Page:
"For Iraqis, this comes down to [a question about ethnicity.] If you say that your mother tongue is Kurdish, that means you are a Kurd. It, to them, amounts to an election or a referendum." Hiltermann says.

"If you know that you have 'X' number of this ethnic group in a [particular] location, this means that you are entitled to 'X' amount of power proportionally in this same place."

Iraq's ethnic makeup (click to enlarge)
That makes the census very important in a province like Kirkuk, where the largest group in the census has historically won the right to govern. In the current situation, the census could have bearing on whether Kirkuk falls within the territory of the semi-autonomous Kurdistan region or not.

Hiltermann says some groups stand to gain political power, or at least hold on to their current power, by delaying the census:

"There are parties that could benefit. There are certainly the groups in Kirkuk who fear Kurdish domination and who want to delay this -- because they accuse the Kurds of demographic manipulation after 2003 by bringing in Kurds who are not originally from Kirkuk and who could be counted as Kirkukis in the census," Hiltermann says

"And the same could happen in other disputed territories -- including in Mosul."

Money Questions

A new census also could alter budgetary allocations to the Kurdistan regional government from Baghdad.

Some Arab lawmakers have argued that disbursements should be limited to 12 percent of Iraq's budget. But Kurdish officials have reached a deal under which they will continue to receive 17 percent of the budget until a proper census is conducted.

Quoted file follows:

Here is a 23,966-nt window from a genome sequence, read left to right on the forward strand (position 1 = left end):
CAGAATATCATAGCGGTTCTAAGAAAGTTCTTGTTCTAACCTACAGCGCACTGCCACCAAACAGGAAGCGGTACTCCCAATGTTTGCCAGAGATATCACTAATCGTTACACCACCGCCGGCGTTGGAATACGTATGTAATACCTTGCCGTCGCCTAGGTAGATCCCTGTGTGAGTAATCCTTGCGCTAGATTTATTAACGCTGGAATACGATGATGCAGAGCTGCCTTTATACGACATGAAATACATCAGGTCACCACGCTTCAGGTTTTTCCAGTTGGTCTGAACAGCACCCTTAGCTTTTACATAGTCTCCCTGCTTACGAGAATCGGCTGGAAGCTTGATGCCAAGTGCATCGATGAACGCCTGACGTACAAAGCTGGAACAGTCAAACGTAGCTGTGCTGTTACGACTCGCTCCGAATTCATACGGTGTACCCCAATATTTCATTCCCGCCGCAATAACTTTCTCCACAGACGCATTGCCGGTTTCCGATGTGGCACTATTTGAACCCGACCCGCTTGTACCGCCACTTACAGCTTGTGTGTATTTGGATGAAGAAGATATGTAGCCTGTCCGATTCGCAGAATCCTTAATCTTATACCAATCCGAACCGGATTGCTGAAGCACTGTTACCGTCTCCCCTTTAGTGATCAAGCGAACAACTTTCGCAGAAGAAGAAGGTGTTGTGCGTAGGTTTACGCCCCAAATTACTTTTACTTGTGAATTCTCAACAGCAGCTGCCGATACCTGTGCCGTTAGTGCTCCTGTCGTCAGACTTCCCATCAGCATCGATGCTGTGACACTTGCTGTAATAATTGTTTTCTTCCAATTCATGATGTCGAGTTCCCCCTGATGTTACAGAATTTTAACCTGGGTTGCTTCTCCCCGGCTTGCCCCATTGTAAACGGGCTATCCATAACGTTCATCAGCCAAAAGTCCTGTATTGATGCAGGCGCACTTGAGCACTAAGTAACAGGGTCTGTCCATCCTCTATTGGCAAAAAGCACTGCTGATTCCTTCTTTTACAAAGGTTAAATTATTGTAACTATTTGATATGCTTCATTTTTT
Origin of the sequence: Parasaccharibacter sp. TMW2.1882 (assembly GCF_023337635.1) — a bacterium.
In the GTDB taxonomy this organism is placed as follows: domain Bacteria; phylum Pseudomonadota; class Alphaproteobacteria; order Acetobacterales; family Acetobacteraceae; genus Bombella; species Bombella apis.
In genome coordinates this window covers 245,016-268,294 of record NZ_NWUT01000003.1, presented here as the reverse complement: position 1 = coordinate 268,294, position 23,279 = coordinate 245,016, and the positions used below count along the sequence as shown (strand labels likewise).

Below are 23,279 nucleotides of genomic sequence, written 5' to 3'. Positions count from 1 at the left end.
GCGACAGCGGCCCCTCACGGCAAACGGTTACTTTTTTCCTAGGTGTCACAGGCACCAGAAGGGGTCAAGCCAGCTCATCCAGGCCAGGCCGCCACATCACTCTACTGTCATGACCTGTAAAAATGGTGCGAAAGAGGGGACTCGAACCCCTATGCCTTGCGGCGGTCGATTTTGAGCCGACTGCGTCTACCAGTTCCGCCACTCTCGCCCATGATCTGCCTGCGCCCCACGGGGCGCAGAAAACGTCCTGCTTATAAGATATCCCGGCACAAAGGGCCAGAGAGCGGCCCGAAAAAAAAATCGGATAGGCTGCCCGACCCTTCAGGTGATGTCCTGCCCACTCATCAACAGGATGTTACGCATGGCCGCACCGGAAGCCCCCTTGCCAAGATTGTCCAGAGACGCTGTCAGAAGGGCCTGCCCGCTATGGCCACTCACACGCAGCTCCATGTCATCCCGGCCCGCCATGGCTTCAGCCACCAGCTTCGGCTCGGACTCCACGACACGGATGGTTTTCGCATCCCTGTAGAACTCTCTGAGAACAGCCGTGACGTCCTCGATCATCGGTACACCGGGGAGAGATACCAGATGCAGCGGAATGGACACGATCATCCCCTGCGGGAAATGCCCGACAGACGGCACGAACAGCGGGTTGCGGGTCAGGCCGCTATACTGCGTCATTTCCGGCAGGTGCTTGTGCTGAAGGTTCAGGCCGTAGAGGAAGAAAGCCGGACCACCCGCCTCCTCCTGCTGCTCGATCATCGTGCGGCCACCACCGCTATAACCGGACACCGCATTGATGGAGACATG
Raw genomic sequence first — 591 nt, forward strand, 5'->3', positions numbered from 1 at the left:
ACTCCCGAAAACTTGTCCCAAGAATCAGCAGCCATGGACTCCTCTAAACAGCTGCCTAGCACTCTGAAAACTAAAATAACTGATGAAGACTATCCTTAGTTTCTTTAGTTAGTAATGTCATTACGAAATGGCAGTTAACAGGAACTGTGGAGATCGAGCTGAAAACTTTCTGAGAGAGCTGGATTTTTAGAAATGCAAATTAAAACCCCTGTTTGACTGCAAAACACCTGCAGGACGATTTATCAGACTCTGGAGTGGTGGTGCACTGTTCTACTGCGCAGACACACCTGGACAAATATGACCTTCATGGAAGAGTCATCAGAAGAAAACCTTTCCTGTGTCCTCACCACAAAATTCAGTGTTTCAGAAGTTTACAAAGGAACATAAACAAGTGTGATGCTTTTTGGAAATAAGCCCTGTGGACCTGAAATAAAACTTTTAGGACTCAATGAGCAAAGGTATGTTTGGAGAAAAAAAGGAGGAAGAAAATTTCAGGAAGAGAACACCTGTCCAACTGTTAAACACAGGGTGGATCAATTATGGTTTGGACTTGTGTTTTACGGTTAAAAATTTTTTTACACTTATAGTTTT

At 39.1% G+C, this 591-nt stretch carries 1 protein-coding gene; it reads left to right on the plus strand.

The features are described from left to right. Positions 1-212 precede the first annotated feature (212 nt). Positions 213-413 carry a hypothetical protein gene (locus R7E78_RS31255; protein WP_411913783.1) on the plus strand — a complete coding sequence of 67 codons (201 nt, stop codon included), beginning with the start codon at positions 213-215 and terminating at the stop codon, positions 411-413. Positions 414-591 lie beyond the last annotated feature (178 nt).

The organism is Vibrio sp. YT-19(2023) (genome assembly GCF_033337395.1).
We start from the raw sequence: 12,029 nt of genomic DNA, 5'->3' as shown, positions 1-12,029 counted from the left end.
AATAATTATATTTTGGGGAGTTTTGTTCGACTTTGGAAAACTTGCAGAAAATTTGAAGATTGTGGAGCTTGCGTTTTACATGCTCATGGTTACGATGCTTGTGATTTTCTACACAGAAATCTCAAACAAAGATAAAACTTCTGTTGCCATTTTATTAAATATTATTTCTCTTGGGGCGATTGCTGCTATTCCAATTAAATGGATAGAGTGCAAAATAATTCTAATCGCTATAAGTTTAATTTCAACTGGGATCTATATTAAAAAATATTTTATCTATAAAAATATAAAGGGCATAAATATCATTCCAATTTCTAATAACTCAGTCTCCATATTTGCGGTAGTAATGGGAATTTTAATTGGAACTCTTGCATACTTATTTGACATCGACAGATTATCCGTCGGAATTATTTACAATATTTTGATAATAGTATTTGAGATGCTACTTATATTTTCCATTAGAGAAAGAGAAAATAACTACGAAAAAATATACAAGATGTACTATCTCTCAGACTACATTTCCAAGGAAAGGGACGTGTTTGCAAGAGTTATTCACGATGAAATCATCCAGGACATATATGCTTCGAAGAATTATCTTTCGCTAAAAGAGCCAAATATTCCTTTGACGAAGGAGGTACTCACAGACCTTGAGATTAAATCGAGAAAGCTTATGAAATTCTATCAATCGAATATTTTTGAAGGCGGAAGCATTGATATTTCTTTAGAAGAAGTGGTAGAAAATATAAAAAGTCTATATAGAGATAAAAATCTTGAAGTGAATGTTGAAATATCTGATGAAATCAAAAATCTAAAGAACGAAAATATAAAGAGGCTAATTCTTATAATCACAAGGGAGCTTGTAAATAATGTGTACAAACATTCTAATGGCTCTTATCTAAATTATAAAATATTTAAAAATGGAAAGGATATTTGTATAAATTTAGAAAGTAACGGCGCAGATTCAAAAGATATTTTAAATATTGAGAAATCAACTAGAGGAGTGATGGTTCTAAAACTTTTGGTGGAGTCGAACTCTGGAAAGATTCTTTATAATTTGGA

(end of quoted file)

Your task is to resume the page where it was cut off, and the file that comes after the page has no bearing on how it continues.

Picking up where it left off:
"Every year when the budget is drafted in Iraq, there is a dispute over how much everyone should get. Now there is an agreement in principle that every governorate and region should get an amount of budget allocation that is proportional to its population size. For this you need a census." Hiltermann explains.

"So the deal is, in fact, the Kurds will continue to receive 17 percent of the annual budget until a census is held that shows what the true size of the Kurdish population is inside the Kurdistan region. The share that the Kurds currently have -- 17 percent -- might well go down [after another census]. But if you listen to the Kurds, it would go up."

Default Electoral Law

Meanwhile, a proposed electoral law under debate in the Iraqi parliament also would need data from the new census to determine the distribution of political power in Iraq's different provinces.

Under the proposed law, the way legislators are elected would change from the current "closed list" system, which allows political parties to assign individual spots on their party lists, to an "open list" system. Under the open list, voters would choose specific candidates from individual constituencies.

"Some of the parties that did very well four years ago have no interest in changing the electoral law and the electoral system. They would want to maintain a closed-list system, which brought them to victory last time," Hiltermann says.

"What is being discussed in the new electoral law is, in fact, an open-list system that would basically take the fate of the election results out of the hands of the parties that have controlled the government for now."

Analysts conclude that Iraqi Prime Minister Nuri al-Maliki is more in favor of an open list because he thinks it will serve his purposes for now.

But parties like the Shi'ite Islamic Supreme Council of Iraq, Kurdish parties, and others favor the old electoral law. Delaying the census would be a way to prevent the new electoral law from being implemented -- leaving the closed-list system in place by default.

Balay Simira of RFE/RL's Radio Free Iraq contributed to this story